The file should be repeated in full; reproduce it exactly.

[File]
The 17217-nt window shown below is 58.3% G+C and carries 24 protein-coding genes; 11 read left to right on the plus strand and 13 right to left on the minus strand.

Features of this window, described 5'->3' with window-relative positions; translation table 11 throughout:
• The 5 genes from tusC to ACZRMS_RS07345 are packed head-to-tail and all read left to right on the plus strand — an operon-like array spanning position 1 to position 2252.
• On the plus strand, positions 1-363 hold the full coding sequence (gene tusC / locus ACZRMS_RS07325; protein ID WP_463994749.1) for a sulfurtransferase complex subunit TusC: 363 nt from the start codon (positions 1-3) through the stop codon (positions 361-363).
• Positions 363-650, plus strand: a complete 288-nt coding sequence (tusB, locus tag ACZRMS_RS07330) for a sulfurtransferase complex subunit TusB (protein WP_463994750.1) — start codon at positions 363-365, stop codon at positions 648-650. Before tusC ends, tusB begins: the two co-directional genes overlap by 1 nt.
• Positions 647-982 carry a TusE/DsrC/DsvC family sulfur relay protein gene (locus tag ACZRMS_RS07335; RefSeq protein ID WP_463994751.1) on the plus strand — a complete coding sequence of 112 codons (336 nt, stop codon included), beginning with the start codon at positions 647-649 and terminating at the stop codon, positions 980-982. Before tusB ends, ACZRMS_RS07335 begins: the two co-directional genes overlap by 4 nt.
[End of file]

The 17217-nt window shown below is 58.3% G+C and carries 24 protein-coding genes; 11 read left to right on the plus strand and 13 right to left on the minus strand.

Features of this window, described 5'->3' with window-relative positions; translation table 11 throughout:
• The 5 genes from tusC to ACZRMS_RS07345 are packed head-to-tail and all read left to right on the plus strand — an operon-like array spanning position 1 to position 2252.
• On the plus strand, positions 1-363 hold the full coding sequence (gene tusC / locus ACZRMS_RS07325; protein ID WP_463994749.1) for a sulfurtransferase complex subunit TusC: 363 nt from the start codon (positions 1-3) through the stop codon (positions 361-363).
• Positions 363-650, plus strand: a complete 288-nt coding sequence (tusB, locus tag ACZRMS_RS07330) for a sulfurtransferase complex subunit TusB (protein WP_463994750.1) — start codon at positions 363-365, stop codon at positions 648-650. Before tusC ends, tusB begins: the two co-directional genes overlap by 1 nt.
• Positions 647-982 carry a TusE/DsrC/DsvC family sulfur relay protein gene (locus tag ACZRMS_RS07335; RefSeq protein ID WP_463994751.1) on the plus strand — a complete coding sequence of 112 codons (336 nt, stop codon included), beginning with the start codon at positions 647-649 and terminating at the stop codon, positions 980-982. Before tusB ends, ACZRMS_RS07335 begins: the two co-directional genes overlap by 4 nt.